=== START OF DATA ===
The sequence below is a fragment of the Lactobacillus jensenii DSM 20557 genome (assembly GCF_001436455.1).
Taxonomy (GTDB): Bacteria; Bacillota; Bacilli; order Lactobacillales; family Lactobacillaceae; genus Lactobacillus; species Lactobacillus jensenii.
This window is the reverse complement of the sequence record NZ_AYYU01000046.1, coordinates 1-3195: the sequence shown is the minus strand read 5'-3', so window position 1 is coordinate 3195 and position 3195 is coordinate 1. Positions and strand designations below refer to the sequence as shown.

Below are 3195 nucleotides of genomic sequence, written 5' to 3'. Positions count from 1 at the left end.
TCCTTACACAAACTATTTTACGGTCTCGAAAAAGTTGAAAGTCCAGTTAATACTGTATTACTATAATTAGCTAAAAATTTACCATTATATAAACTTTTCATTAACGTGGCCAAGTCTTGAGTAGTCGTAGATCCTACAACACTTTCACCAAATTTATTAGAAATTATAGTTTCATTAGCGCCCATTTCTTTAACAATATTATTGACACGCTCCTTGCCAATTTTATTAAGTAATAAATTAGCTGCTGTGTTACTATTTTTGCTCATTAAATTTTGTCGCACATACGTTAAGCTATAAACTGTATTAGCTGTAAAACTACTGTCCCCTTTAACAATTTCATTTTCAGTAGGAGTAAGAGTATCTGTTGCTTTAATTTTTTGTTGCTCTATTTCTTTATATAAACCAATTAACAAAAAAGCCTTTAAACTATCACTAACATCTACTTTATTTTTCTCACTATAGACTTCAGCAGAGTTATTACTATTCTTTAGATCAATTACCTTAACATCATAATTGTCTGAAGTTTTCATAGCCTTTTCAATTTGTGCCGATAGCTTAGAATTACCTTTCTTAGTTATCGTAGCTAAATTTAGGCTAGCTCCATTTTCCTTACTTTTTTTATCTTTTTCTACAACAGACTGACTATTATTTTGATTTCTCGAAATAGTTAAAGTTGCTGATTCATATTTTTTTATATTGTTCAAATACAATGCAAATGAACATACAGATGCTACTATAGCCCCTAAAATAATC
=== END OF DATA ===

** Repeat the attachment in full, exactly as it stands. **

The sequence below is a fragment of the Lactobacillus jensenii DSM 20557 genome (assembly GCF_001436455.1).
Taxonomy (GTDB): Bacteria; Bacillota; Bacilli; order Lactobacillales; family Lactobacillaceae; genus Lactobacillus; species Lactobacillus jensenii.
This window is the reverse complement of the sequence record NZ_AYYU01000046.1, coordinates 1-3195: the sequence shown is the minus strand read 5'-3', so window position 1 is coordinate 3195 and position 3195 is coordinate 1. Positions and strand designations below refer to the sequence as shown.

Below are 3195 nucleotides of genomic sequence, written 5' to 3'. Positions count from 1 at the left end.
TCCTTACACAAACTATTTTACGGTCTCGAAAAAGTTGAAAGTCCAGTTAATACTGTATTACTATAATTAGCTAAAAATTTACCATTATATAAACTTTTCATTAACGTGGCCAAGTCTTGAGTAGTCGTAGATCCTACAACACTTTCACCAAATTTATTAGAAATTATAGTTTCATTAGCGCCCATTTCTTTAACAATATTATTGACACGCTCCTTGCCAATTTTATTAAGTAATAAATTAGCTGCTGTGTTACTATTTTTGCTCATTAAATTTTGTCGCACATACGTTAAGCTATAAACTGTATTAGCTGTAAAACTACTGTCCCCTTTAACAATTTCATTTTCAGTAGGAGTAAGAGTATCTGTTGCTTTAATTTTTTGTTGCTCTATTTCTTTATATAAACCAATTAACAAAAAAGCCTTTAAACTATCACTAACATCTACTTTATTTTTCTCACTATAGACTTCAGCAGAGTTATTACTATTCTTTAGATCAATTACCTTAACATCATAATTGTCTGAAGTTTTCATAGCCTTTTCAATTTGTGCCGATAGCTTAGAATTACCTTTCTTAGTTATCGTAGCTAAATTTAGGCTAGCTCCATTTTCCTTACTTTTTTTATCTTTTTCTACAACAGACTGACTATTATTTTGATTTCTCGAAATAGTTAAAGTTGCTGATTCATATTTTTTTATATTGTTCAAATACAATGCAAATGAACATACAGATGCTACTATAGCCCCTAAAATAATC